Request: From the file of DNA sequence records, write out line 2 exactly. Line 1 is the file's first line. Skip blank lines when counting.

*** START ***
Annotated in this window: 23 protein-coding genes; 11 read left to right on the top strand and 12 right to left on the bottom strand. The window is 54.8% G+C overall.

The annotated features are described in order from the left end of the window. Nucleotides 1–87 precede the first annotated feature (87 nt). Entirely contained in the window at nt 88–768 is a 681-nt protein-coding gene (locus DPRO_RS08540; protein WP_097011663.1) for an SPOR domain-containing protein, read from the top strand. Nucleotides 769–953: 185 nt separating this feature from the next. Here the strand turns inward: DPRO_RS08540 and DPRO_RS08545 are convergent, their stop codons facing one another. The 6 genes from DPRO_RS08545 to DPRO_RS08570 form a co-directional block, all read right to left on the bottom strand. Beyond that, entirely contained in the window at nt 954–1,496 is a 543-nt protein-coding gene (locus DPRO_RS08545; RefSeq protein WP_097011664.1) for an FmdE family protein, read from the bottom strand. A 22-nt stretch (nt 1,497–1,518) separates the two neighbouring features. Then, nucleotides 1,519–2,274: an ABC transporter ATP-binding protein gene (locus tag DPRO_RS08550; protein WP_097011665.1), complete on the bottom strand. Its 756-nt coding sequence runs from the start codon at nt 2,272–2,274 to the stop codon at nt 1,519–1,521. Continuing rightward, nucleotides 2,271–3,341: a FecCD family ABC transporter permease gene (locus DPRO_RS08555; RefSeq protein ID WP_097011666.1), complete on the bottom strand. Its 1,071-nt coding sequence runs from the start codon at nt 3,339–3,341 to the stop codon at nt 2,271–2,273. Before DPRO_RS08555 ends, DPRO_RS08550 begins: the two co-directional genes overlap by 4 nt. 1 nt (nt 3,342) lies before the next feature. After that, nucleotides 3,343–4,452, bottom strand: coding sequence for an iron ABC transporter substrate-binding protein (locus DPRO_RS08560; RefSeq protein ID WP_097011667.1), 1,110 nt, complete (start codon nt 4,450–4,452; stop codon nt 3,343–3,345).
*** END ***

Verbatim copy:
The annotated features are described in order from the left end of the window. Nucleotides 1–87 precede the first annotated feature (87 nt). Entirely contained in the window at nt 88–768 is a 681-nt protein-coding gene (locus DPRO_RS08540; protein WP_097011663.1) for an SPOR domain-containing protein, read from the top strand. Nucleotides 769–953: 185 nt separating this feature from the next. Here the strand turns inward: DPRO_RS08540 and DPRO_RS08545 are convergent, their stop codons facing one another. The 6 genes from DPRO_RS08545 to DPRO_RS08570 form a co-directional block, all read right to left on the bottom strand. Beyond that, entirely contained in the window at nt 954–1,496 is a 543-nt protein-coding gene (locus DPRO_RS08545; RefSeq protein WP_097011664.1) for an FmdE family protein, read from the bottom strand. A 22-nt stretch (nt 1,497–1,518) separates the two neighbouring features. Then, nucleotides 1,519–2,274: an ABC transporter ATP-binding protein gene (locus tag DPRO_RS08550; protein WP_097011665.1), complete on the bottom strand. Its 756-nt coding sequence runs from the start codon at nt 2,272–2,274 to the stop codon at nt 1,519–1,521. Continuing rightward, nucleotides 2,271–3,341: a FecCD family ABC transporter permease gene (locus DPRO_RS08555; RefSeq protein ID WP_097011666.1), complete on the bottom strand. Its 1,071-nt coding sequence runs from the start codon at nt 3,339–3,341 to the stop codon at nt 2,271–2,273. Before DPRO_RS08555 ends, DPRO_RS08550 begins: the two co-directional genes overlap by 4 nt. 1 nt (nt 3,342) lies before the next feature. After that, nucleotides 3,343–4,452, bottom strand: coding sequence for an iron ABC transporter substrate-binding protein (locus DPRO_RS08560; RefSeq protein ID WP_097011667.1), 1,110 nt, complete (start codon nt 4,450–4,452; stop codon nt 3,343–3,345).